Catwoman – Jesus fucking christ! Full disclosure I decided to watch this as I knew I was more than likely going to hate it and figured it’d be quite amusing, I’d therefore set my expectations what I thought was suitably low enough given the films reputation. Turns out I’d not lowered them anywhere near enough for this absolute pile of dog shit, I actually feel betrayed by the world for underselling just how much of a fucking abomination this is. There are good actors in here, Halle Berry had won an Oscar for fuck sake, but it’s like they were all told to just forget about all that acting malarkey and just put in performances that would make modern day Nicolas Cage cringe with embarrassment. The cinematography can be summed up best as being wank and at worst an absolute goddamn travesty, the soundtrack is shit and feels like it belongs in a film with a completely different tone to this one, the special effects are bollocks plain and simple and the dialogue is fucking diabolical. I think the worst item on this list of cinematic crimes though is the complete disregard it has to the source material. I can understand wanting to make changes to the lore to make a better film but to basically have it so that the main character dies and gets brought back to life by a cat breathing on her, this super natural resurrection has the added benefit of giving the ability to have magnifying eyesight, jump high, eat lots of cans of fish in a single go and be really good at basketball and fairground attractions, you know, just like a cat is (I like to feel you can sense the eye roll at this point), coupled with a villain that’s super hard skin from a beauty cream with side effects and you know you’re a one of a kind film and I don’t this as a compliment in any way shape or form. Quite possibly the worst film I’ve ever had the misfortune to watch (and I’m very aware I inflicted it on myself), this clusterfuck has literally one good thing going for it and that was that I knew it had to end at some point, please for the love of all that’s holy don’t ever watch this.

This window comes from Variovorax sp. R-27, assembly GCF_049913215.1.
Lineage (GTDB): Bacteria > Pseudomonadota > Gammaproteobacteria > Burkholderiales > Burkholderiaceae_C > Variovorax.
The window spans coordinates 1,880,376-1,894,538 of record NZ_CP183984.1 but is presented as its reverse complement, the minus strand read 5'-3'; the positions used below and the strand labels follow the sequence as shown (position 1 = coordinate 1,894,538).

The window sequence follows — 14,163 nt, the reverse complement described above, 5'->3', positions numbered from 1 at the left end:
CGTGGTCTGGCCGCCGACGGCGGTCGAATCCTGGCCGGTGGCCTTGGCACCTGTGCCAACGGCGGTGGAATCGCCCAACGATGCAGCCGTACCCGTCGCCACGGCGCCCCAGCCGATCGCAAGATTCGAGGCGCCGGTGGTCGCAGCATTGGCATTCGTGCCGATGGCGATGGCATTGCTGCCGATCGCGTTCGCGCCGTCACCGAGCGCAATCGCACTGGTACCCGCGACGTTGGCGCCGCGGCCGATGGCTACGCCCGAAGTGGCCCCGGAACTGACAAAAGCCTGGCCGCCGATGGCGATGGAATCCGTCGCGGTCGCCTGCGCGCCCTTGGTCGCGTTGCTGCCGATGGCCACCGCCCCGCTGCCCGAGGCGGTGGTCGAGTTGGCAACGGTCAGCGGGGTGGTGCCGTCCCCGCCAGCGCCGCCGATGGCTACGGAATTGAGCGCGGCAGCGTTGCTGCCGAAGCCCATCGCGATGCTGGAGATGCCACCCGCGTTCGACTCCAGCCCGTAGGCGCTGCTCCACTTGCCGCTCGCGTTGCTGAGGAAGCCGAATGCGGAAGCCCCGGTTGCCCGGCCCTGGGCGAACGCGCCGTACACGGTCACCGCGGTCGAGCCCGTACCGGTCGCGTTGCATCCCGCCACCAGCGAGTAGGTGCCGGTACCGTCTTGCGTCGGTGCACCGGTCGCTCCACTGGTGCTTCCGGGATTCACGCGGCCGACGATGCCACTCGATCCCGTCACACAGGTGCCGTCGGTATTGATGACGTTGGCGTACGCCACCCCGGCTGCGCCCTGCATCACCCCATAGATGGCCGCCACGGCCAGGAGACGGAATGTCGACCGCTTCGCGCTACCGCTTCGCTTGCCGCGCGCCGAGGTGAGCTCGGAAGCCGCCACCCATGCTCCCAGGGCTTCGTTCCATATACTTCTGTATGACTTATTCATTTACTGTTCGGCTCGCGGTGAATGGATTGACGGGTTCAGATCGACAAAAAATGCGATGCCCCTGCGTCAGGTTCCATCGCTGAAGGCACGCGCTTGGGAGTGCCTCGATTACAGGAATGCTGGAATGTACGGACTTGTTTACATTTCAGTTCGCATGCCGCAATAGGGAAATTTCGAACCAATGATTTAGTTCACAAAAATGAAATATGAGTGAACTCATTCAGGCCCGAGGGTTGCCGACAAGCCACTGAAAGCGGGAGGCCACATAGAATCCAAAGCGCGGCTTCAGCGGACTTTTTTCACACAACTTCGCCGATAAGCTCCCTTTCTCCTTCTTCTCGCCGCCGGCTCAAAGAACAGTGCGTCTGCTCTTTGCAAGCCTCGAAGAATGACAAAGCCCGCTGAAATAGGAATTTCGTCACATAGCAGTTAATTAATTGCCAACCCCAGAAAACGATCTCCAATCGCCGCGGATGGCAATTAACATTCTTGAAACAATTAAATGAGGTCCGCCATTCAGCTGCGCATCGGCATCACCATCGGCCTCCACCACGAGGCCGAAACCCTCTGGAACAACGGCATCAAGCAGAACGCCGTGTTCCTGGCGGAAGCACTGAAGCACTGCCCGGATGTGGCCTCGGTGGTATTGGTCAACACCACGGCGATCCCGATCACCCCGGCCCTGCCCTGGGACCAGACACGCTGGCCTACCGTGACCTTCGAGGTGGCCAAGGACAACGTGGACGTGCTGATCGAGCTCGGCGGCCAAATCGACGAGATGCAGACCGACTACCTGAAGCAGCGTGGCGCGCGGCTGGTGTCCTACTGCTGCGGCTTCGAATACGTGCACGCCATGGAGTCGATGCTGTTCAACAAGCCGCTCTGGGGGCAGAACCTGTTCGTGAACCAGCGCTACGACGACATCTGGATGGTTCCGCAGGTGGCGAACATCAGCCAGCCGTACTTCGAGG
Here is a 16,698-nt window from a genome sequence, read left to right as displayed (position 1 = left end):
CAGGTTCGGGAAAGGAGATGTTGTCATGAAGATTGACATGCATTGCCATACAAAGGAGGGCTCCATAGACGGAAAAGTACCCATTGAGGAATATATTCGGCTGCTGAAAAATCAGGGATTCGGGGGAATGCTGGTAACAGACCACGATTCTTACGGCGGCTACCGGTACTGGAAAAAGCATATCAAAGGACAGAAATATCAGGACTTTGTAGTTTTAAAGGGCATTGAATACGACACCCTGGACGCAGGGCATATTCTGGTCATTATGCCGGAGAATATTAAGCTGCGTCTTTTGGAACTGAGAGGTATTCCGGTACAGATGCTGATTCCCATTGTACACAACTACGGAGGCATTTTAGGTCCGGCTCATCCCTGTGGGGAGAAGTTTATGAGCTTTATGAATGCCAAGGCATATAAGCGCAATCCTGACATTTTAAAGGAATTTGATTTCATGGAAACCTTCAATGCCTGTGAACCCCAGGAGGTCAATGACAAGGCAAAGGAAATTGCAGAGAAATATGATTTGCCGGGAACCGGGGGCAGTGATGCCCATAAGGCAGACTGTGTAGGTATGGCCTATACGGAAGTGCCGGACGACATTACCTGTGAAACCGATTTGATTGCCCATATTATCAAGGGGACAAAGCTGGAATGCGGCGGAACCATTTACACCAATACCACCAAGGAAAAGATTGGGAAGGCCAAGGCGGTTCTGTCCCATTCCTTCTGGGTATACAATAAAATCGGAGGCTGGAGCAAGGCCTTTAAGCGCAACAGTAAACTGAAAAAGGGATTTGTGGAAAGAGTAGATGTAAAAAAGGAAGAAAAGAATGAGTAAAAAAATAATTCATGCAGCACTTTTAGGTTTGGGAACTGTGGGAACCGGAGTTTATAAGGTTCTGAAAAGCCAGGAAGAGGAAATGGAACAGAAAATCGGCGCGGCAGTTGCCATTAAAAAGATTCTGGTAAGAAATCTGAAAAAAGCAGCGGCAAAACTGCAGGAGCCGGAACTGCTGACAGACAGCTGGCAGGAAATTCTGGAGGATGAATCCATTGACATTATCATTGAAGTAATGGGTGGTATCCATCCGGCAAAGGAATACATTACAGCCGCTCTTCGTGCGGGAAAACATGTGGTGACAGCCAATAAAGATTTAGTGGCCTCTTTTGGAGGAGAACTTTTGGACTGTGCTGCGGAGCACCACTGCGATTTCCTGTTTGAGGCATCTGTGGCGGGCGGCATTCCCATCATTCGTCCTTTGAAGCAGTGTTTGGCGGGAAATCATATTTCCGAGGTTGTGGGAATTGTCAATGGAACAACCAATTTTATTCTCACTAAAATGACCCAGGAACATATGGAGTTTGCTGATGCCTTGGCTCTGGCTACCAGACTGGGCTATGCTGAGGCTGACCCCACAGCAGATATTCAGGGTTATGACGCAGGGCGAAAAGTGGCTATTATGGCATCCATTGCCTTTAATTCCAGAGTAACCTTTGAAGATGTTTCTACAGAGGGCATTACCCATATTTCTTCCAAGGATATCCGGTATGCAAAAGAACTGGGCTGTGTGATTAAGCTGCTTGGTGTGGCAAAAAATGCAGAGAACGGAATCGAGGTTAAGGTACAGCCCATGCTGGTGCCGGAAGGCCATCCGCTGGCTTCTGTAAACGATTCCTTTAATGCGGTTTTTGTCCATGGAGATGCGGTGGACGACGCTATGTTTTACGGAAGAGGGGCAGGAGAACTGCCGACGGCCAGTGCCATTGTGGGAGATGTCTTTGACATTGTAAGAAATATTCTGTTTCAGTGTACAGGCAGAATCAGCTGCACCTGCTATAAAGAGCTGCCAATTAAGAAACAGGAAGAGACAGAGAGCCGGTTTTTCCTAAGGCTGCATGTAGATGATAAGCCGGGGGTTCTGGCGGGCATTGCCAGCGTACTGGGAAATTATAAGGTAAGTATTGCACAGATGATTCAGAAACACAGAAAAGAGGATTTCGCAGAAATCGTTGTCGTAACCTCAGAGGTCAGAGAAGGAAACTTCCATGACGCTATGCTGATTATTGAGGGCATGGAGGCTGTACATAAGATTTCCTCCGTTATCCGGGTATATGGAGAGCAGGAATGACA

Still Waiting – This is a sequel to Waiting which I didn’t even know existed until I started looking through Amazon. It some how manages to get quite a few of the original cast back onboard, not the really big names naturally, but still seems impressive though you get the impression they know they’ve been conned into it some how. I essentially decided to watch to see just how shit it was going to be, lessons learned from Catwoman were to basically expect the absolute worst. Needless to say it’s fucking atrocious, the original had no plot as such but was carried by the cast, in this one they’ve got a guy who’s basically doing a really shit Ryan Reynolds impression but without of the likeable charm, and he constantly strays into offensive territory and just doesn’t have the charisma to get away with it, what I’m saying is that he’s shit. The other new cast members aren’t exactly great but are at least not attempting a piss poor impersonation of someone else so there’s that. It also attempts to just recycle jokes from the original film but shit, and it’s far to reliant on trying to re-tread what worked before that it doesn’t try to have its own identity. It’s also incredibly mean spirited, pretty everyone in the film treats everyone else like utter shit and it makes them incredibly unlikeable, there’s a fine line with bastardry and it’s hugely advantageous in a film to not make everyone utter pricks. They also somehow managed to get Justin Long back for a cameo and while he is comfortably the best thing in the entire film it complete ruins his character arc from the first film, fuck knows how they got him back for it also, I’d assume a ridiculous amount of money as nothing else makes any sense. On the plus side I knew going in it was going to be absolute dog shit and it didn’t let me down on that front, there is honestly no reason for this film to exist at all and honestly the world would have probably been a better place for it. I’m currently cursing the morbid curiosity that convinced me to watch this, if you’re even remotely tempted to watch this pile of wank please don’t just watch the original instead, which while not a good film is at least entertaining.